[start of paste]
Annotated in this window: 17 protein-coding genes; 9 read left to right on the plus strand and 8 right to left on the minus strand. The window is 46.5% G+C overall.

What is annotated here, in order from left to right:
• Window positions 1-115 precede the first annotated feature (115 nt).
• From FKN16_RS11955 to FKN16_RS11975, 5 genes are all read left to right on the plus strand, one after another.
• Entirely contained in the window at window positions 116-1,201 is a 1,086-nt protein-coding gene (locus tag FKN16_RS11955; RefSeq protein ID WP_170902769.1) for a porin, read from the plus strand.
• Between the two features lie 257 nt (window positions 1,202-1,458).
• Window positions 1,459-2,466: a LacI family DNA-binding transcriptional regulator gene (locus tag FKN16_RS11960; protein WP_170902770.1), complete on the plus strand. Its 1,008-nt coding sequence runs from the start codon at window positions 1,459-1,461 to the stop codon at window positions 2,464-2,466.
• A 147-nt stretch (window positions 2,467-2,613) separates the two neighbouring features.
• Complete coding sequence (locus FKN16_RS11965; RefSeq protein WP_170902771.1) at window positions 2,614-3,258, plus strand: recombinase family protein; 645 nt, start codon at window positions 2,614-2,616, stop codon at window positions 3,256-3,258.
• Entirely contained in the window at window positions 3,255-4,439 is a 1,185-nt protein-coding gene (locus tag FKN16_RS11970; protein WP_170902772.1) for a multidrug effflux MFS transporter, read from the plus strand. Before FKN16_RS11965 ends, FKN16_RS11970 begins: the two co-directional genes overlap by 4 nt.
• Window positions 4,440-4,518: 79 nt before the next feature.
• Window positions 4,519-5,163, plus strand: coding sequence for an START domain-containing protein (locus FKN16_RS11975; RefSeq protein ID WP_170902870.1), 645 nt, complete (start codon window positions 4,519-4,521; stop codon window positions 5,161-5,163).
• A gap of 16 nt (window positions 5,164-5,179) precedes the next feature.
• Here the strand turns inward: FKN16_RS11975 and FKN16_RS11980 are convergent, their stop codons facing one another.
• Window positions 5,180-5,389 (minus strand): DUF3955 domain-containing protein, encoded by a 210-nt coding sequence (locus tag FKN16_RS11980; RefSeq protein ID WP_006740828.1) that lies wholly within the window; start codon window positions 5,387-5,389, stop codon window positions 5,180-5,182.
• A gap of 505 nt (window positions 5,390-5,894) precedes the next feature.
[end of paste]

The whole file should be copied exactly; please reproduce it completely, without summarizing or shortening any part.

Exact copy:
Annotated in this window: 17 protein-coding genes; 9 read left to right on the plus strand and 8 right to left on the minus strand. The window is 46.5% G+C overall.

What is annotated here, in order from left to right:
• Window positions 1-115 precede the first annotated feature (115 nt).
• From FKN16_RS11955 to FKN16_RS11975, 5 genes are all read left to right on the plus strand, one after another.
• Entirely contained in the window at window positions 116-1,201 is a 1,086-nt protein-coding gene (locus tag FKN16_RS11955; RefSeq protein ID WP_170902769.1) for a porin, read from the plus strand.
• Between the two features lie 257 nt (window positions 1,202-1,458).
• Window positions 1,459-2,466: a LacI family DNA-binding transcriptional regulator gene (locus tag FKN16_RS11960; protein WP_170902770.1), complete on the plus strand. Its 1,008-nt coding sequence runs from the start codon at window positions 1,459-1,461 to the stop codon at window positions 2,464-2,466.
• A 147-nt stretch (window positions 2,467-2,613) separates the two neighbouring features.
• Complete coding sequence (locus FKN16_RS11965; RefSeq protein WP_170902771.1) at window positions 2,614-3,258, plus strand: recombinase family protein; 645 nt, start codon at window positions 2,614-2,616, stop codon at window positions 3,256-3,258.
• Entirely contained in the window at window positions 3,255-4,439 is a 1,185-nt protein-coding gene (locus tag FKN16_RS11970; protein WP_170902772.1) for a multidrug effflux MFS transporter, read from the plus strand. Before FKN16_RS11965 ends, FKN16_RS11970 begins: the two co-directional genes overlap by 4 nt.
• Window positions 4,440-4,518: 79 nt before the next feature.
• Window positions 4,519-5,163, plus strand: coding sequence for an START domain-containing protein (locus FKN16_RS11975; RefSeq protein ID WP_170902870.1), 645 nt, complete (start codon window positions 4,519-4,521; stop codon window positions 5,161-5,163).
• A gap of 16 nt (window positions 5,164-5,179) precedes the next feature.
• Here the strand turns inward: FKN16_RS11975 and FKN16_RS11980 are convergent, their stop codons facing one another.
• Window positions 5,180-5,389 (minus strand): DUF3955 domain-containing protein, encoded by a 210-nt coding sequence (locus tag FKN16_RS11980; RefSeq protein ID WP_006740828.1) that lies wholly within the window; start codon window positions 5,387-5,389, stop codon window positions 5,180-5,182.
• A gap of 505 nt (window positions 5,390-5,894) precedes the next feature.